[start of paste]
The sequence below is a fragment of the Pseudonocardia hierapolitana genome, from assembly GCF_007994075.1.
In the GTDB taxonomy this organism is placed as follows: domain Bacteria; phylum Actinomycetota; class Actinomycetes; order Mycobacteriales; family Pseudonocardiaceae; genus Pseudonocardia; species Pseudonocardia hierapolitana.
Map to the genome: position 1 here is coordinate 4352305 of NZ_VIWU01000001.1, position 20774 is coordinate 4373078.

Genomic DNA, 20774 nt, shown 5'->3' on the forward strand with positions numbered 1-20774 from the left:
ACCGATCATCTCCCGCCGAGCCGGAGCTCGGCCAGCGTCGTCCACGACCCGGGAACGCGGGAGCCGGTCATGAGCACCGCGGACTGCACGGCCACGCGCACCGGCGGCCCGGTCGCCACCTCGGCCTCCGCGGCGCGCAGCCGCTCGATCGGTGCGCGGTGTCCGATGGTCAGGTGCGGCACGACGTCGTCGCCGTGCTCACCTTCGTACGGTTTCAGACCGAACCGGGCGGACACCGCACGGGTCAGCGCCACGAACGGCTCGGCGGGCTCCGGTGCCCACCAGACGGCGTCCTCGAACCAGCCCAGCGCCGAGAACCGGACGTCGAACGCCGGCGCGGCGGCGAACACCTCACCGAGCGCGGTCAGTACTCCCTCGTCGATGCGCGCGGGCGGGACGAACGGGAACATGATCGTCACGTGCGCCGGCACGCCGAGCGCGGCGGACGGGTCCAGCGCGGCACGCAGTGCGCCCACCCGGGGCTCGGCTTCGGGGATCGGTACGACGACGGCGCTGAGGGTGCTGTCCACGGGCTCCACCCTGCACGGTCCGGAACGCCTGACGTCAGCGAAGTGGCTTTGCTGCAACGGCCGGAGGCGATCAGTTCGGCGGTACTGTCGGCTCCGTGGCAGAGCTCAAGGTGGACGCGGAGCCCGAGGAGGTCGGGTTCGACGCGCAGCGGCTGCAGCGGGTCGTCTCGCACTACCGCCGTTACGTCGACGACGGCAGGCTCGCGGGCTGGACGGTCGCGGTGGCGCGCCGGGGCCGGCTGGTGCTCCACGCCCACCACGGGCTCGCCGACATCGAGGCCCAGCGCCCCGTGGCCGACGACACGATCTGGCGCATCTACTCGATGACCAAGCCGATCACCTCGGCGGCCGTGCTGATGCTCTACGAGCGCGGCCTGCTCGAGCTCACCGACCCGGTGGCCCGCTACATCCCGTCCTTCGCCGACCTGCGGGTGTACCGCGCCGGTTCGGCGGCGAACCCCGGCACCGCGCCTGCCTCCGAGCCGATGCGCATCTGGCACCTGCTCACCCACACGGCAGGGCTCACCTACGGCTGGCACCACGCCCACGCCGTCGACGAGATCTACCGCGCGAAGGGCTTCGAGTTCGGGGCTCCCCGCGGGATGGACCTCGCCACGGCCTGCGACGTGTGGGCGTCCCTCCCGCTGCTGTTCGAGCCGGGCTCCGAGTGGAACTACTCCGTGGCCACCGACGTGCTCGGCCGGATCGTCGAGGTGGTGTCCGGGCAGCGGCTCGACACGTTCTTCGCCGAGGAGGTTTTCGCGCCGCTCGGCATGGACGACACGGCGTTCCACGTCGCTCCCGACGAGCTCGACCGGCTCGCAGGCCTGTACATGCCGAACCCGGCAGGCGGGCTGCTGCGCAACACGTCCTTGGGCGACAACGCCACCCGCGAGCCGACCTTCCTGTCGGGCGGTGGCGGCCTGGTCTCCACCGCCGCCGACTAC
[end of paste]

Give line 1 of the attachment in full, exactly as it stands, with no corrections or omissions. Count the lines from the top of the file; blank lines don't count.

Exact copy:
The sequence below is a fragment of the Pseudonocardia hierapolitana genome, from assembly GCF_007994075.1.